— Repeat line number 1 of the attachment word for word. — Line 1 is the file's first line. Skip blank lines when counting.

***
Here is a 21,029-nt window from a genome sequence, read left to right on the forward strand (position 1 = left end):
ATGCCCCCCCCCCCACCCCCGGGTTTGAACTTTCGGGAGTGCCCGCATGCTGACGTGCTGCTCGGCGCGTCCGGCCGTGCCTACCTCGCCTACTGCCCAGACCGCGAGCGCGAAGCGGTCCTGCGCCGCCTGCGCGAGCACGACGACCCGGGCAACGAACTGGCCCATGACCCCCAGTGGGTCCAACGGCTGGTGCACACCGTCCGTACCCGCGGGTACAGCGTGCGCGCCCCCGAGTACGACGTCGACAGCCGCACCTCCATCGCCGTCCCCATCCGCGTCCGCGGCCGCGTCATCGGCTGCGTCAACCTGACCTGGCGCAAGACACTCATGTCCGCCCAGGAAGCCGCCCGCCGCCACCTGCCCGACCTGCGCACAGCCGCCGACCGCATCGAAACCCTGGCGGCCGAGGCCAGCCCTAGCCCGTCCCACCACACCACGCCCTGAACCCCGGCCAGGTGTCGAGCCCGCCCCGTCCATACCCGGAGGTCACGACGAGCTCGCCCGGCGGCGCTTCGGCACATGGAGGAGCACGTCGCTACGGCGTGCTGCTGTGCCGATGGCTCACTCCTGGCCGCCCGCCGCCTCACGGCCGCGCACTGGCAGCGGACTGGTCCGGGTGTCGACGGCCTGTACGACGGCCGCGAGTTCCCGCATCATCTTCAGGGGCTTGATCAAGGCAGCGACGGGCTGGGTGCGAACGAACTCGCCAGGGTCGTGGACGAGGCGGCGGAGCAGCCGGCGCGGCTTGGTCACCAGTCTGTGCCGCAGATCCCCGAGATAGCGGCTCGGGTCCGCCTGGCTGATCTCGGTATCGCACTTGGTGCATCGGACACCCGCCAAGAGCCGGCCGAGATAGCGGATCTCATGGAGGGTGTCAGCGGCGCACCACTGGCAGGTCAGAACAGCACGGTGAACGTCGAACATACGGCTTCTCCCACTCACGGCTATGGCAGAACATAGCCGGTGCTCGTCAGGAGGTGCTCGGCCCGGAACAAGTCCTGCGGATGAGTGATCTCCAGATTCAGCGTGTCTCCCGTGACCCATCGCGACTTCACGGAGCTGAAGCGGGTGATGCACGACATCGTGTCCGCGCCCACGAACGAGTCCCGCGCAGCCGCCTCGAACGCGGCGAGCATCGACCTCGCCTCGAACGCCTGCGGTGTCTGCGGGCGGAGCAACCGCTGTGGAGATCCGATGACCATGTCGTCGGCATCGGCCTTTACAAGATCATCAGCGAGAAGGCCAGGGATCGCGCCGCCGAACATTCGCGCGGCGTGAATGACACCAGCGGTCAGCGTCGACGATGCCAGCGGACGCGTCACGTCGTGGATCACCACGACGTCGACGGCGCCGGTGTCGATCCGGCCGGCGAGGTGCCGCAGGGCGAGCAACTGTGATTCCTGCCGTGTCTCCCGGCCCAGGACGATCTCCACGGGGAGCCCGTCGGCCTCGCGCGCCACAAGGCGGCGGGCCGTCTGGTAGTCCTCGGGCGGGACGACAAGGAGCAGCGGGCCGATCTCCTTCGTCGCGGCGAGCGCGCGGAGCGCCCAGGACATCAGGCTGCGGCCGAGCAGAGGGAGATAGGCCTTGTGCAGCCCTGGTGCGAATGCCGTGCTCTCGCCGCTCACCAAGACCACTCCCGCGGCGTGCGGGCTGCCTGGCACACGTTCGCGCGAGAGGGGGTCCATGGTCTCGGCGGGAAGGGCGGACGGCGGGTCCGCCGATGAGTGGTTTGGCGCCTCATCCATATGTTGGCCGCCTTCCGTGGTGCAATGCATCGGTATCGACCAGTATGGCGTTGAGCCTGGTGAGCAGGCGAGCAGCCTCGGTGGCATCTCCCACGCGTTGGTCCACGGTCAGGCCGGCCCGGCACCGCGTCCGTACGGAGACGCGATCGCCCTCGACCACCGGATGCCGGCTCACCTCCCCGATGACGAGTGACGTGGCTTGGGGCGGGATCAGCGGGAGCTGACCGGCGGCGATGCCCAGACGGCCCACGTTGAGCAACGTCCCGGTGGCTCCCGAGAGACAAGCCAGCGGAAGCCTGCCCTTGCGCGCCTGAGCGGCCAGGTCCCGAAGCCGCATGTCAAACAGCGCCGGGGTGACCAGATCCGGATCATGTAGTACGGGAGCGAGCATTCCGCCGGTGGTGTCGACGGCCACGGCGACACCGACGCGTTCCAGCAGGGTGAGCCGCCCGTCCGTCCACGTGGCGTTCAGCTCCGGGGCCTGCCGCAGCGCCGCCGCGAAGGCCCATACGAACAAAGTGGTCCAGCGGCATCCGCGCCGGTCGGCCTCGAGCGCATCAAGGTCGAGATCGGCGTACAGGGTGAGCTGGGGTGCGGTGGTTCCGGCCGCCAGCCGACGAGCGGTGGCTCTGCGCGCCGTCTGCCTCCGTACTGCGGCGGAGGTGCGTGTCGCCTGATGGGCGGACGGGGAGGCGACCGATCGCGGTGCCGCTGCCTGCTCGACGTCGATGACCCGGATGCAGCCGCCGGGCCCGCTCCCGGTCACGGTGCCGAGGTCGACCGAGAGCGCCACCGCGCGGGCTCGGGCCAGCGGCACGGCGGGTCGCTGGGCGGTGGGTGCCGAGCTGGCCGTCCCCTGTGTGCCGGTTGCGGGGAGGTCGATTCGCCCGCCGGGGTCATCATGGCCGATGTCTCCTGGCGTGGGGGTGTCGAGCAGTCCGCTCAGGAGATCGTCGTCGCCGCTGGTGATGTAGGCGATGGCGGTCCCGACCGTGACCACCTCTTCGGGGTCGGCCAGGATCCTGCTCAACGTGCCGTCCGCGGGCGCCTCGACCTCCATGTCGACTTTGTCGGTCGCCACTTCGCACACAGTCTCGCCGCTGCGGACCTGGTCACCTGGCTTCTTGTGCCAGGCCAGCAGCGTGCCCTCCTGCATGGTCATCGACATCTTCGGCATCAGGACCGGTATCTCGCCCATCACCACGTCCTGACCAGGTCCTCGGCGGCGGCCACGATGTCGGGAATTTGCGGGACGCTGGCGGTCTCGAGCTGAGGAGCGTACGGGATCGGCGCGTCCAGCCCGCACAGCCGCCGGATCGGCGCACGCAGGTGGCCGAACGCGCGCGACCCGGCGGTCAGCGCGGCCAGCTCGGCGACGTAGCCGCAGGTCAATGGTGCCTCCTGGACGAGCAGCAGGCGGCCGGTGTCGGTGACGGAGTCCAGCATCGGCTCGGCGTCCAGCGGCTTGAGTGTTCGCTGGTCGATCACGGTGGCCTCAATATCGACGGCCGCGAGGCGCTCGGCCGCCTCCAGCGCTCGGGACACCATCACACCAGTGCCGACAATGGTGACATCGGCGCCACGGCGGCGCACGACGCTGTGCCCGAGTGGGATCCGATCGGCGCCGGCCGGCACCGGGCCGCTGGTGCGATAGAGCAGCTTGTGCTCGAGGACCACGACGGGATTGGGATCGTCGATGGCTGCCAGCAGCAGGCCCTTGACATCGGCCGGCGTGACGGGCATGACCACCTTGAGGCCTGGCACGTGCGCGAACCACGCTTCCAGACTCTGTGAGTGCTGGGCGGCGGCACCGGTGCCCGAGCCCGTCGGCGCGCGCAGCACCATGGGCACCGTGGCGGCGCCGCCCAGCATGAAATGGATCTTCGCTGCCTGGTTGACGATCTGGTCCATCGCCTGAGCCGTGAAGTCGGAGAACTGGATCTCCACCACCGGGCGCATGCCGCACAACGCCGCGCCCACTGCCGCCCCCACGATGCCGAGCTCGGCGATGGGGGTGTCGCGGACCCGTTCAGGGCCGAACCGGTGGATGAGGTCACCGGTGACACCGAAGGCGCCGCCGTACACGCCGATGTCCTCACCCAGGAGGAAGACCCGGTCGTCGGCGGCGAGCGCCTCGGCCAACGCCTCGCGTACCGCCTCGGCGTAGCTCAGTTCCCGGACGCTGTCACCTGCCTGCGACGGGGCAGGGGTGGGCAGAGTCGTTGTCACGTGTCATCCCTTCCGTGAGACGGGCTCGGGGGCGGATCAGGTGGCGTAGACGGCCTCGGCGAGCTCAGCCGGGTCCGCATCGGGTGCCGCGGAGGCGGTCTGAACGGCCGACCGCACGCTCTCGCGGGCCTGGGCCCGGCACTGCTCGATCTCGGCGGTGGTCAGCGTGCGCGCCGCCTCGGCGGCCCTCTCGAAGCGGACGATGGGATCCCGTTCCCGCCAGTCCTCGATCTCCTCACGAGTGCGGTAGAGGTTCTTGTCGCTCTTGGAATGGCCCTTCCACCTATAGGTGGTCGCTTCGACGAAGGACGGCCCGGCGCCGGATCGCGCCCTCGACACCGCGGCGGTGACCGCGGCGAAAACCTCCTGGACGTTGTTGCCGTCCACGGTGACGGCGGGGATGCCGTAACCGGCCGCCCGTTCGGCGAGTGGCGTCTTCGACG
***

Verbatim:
Here is a 21,029-nt window from a genome sequence, read left to right on the forward strand (position 1 = left end):